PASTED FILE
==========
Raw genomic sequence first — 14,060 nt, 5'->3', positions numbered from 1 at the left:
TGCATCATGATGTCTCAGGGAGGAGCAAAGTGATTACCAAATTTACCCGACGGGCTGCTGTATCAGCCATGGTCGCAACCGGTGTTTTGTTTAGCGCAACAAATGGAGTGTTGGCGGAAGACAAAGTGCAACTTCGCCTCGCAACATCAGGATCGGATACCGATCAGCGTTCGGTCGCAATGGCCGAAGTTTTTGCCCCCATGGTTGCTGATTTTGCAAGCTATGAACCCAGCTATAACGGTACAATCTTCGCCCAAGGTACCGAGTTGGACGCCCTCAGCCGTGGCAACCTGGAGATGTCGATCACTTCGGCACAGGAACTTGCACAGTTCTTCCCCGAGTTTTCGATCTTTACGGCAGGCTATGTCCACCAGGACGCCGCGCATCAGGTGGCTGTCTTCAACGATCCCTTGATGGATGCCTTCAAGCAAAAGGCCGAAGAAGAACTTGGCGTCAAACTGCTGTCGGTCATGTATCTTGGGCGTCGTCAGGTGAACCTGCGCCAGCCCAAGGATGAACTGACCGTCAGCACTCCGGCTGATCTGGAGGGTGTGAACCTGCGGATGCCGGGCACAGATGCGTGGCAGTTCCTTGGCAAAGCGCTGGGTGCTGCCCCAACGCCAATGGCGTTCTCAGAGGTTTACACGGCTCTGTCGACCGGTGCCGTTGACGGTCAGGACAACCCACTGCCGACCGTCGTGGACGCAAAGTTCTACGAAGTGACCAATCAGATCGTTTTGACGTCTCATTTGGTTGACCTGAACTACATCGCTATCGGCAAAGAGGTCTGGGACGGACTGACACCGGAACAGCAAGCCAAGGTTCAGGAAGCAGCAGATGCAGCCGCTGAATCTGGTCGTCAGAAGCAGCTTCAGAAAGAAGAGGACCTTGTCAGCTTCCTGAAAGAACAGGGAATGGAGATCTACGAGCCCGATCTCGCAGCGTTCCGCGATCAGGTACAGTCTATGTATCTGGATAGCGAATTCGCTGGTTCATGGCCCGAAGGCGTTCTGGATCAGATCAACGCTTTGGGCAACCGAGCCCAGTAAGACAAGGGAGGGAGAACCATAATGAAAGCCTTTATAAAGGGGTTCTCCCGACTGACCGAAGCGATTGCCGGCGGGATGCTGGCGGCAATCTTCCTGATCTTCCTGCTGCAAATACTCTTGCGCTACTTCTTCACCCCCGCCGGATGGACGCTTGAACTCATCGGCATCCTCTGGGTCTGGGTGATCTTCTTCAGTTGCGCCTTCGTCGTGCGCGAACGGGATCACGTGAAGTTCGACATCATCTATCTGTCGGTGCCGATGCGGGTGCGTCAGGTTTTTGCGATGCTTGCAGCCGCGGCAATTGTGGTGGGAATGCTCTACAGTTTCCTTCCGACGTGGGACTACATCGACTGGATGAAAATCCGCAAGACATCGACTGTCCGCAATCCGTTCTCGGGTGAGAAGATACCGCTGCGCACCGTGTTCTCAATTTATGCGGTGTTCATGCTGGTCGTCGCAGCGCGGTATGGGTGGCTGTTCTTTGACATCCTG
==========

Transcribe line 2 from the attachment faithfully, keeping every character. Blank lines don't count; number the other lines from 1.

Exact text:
TGCATCATGATGTCTCAGGGAGGAGCAAAGTGATTACCAAATTTACCCGACGGGCTGCTGTATCAGCCATGGTCGCAACCGGTGTTTTGTTTAGCGCAACAAATGGAGTGTTGGCGGAAGACAAAGTGCAACTTCGCCTCGCAACATCAGGATCGGATACCGATCAGCGTTCGGTCGCAATGGCCGAAGTTTTTGCCCCCATGGTTGCTGATTTTGCAAGCTATGAACCCAGCTATAACGGTACAATCTTCGCCCAAGGTACCGAGTTGGACGCCCTCAGCCGTGGCAACCTGGAGATGTCGATCACTTCGGCACAGGAACTTGCACAGTTCTTCCCCGAGTTTTCGATCTTTACGGCAGGCTATGTCCACCAGGACGCCGCGCATCAGGTGGCTGTCTTCAACGATCCCTTGATGGATGCCTTCAAGCAAAAGGCCGAAGAAGAACTTGGCGTCAAACTGCTGTCGGTCATGTATCTTGGGCGTCGTCAGGTGAACCTGCGCCAGCCCAAGGATGAACTGACCGTCAGCACTCCGGCTGATCTGGAGGGTGTGAACCTGCGGATGCCGGGCACAGATGCGTGGCAGTTCCTTGGCAAAGCGCTGGGTGCTGCCCCAACGCCAATGGCGTTCTCAGAGGTTTACACGGCTCTGTCGACCGGTGCCGTTGACGGTCAGGACAACCCACTGCCGACCGTCGTGGACGCAAAGTTCTACGAAGTGACCAATCAGATCGTTTTGACGTCTCATTTGGTTGACCTGAACTACATCGCTATCGGCAAAGAGGTCTGGGACGGACTGACACCGGAACAGCAAGCCAAGGTTCAGGAAGCAGCAGATGCAGCCGCTGAATCTGGTCGTCAGAAGCAGCTTCAGAAAGAAGAGGACCTTGTCAGCTTCCTGAAAGAACAGGGAATGGAGATCTACGAGCCCGATCTCGCAGCGTTCCGCGATCAGGTACAGTCTATGTATCTGGATAGCGAATTCGCTGGTTCATGGCCCGAAGGCGTTCTGGATCAGATCAACGCTTTGGGCAACCGAGCCCAGTAAGACAAGGGAGGGAGAACCATAATGAAAGCCTTTATAAAGGGGTTCTCCCGACTGACCGAAGCGATTGCCGGCGGGATGCTGGCGGCAATCTTCCTGATCTTCCTGCTGCAAATACTCTTGCGCTACTTCTTCACCCCCGCCGGATGGACGCTTGAACTCATCGGCATCCTCTGGGTCTGGGTGATCTTCTTCAGTTGCGCCTTCGTCGTGCGCGAACGGGATCACGTGAAGTTCGACATCATCTATCTGTCGGTGCCGATGCGGGTGCGTCAGGTTTTTGCGATGCTTGCAGCCGCGGCAATTGTGGTGGGAATGCTCTACAGTTTCCTTCCGACGTGGGACTACATCGACTGGATGAAAATCCGCAAGACATCGACTGTCCGCAATCCGTTCTCGGGTGAGAAGATACCGCTGCGCACCGTGTTCTCAATTTATGCGGTGTTCATGCTGGTCGTCGCAGCGCGGTATGGGTGGCTGTTCTTTGACATCCTG